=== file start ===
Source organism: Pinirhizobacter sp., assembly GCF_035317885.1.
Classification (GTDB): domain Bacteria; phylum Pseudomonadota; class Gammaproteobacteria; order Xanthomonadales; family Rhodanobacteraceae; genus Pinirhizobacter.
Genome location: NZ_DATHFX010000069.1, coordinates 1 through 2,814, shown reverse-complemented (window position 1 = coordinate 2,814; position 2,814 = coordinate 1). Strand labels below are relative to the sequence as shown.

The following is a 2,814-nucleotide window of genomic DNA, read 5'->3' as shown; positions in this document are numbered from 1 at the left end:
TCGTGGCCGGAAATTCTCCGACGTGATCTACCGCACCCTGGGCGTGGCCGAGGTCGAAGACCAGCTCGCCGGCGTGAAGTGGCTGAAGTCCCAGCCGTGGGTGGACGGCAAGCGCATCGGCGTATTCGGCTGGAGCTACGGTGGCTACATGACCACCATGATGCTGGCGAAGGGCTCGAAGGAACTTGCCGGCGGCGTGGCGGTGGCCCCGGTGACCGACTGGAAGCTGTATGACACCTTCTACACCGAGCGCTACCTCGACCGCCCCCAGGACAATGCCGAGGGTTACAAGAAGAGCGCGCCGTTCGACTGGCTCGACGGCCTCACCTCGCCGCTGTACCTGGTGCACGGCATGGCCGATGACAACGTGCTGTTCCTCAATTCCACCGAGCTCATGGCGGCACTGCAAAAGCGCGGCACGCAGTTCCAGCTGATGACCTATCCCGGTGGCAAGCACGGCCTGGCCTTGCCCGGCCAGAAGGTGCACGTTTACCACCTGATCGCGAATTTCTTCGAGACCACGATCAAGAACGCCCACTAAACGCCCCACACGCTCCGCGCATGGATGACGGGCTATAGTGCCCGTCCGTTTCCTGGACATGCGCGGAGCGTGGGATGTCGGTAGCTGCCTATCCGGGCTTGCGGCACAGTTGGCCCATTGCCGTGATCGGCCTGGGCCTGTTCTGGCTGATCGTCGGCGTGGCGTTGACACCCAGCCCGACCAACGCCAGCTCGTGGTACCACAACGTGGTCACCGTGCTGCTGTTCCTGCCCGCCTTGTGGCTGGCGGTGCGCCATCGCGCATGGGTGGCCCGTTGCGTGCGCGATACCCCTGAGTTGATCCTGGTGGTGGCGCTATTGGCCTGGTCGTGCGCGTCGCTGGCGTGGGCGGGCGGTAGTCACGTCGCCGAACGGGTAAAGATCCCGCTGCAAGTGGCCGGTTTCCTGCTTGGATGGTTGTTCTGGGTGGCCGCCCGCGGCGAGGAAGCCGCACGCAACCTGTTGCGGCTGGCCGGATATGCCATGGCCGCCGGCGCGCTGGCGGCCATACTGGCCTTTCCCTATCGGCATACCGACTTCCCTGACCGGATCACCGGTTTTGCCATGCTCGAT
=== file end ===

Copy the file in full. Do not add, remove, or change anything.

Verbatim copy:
Source organism: Pinirhizobacter sp., assembly GCF_035317885.1.
Classification (GTDB): domain Bacteria; phylum Pseudomonadota; class Gammaproteobacteria; order Xanthomonadales; family Rhodanobacteraceae; genus Pinirhizobacter.
Genome location: NZ_DATHFX010000069.1, coordinates 1 through 2,814, shown reverse-complemented (window position 1 = coordinate 2,814; position 2,814 = coordinate 1). Strand labels below are relative to the sequence as shown.

The following is a 2,814-nucleotide window of genomic DNA, read 5'->3' as shown; positions in this document are numbered from 1 at the left end:
TCGTGGCCGGAAATTCTCCGACGTGATCTACCGCACCCTGGGCGTGGCCGAGGTCGAAGACCAGCTCGCCGGCGTGAAGTGGCTGAAGTCCCAGCCGTGGGTGGACGGCAAGCGCATCGGCGTATTCGGCTGGAGCTACGGTGGCTACATGACCACCATGATGCTGGCGAAGGGCTCGAAGGAACTTGCCGGCGGCGTGGCGGTGGCCCCGGTGACCGACTGGAAGCTGTATGACACCTTCTACACCGAGCGCTACCTCGACCGCCCCCAGGACAATGCCGAGGGTTACAAGAAGAGCGCGCCGTTCGACTGGCTCGACGGCCTCACCTCGCCGCTGTACCTGGTGCACGGCATGGCCGATGACAACGTGCTGTTCCTCAATTCCACCGAGCTCATGGCGGCACTGCAAAAGCGCGGCACGCAGTTCCAGCTGATGACCTATCCCGGTGGCAAGCACGGCCTGGCCTTGCCCGGCCAGAAGGTGCACGTTTACCACCTGATCGCGAATTTCTTCGAGACCACGATCAAGAACGCCCACTAAACGCCCCACACGCTCCGCGCATGGATGACGGGCTATAGTGCCCGTCCGTTTCCTGGACATGCGCGGAGCGTGGGATGTCGGTAGCTGCCTATCCGGGCTTGCGGCACAGTTGGCCCATTGCCGTGATCGGCCTGGGCCTGTTCTGGCTGATCGTCGGCGTGGCGTTGACACCCAGCCCGACCAACGCCAGCTCGTGGTACCACAACGTGGTCACCGTGCTGCTGTTCCTGCCCGCCTTGTGGCTGGCGGTGCGCCATCGCGCATGGGTGGCCCGTTGCGTGCGCGATACCCCTGAGTTGATCCTGGTGGTGGCGCTATTGGCCTGGTCGTGCGCGTCGCTGGCGTGGGCGGGCGGTAGTCACGTCGCCGAACGGGTAAAGATCCCGCTGCAAGTGGCCGGTTTCCTGCTTGGATGGTTGTTCTGGGTGGCCGCCCGCGGCGAGGAAGCCGCACGCAACCTGTTGCGGCTGGCCGGATATGCCATGGCCGCCGGCGCGCTGGCGGCCATACTGGCCTTTCCCTATCGGCATACCGACTTCCCTGACCGGATCACCGGTTTTGCCATGCTCGAT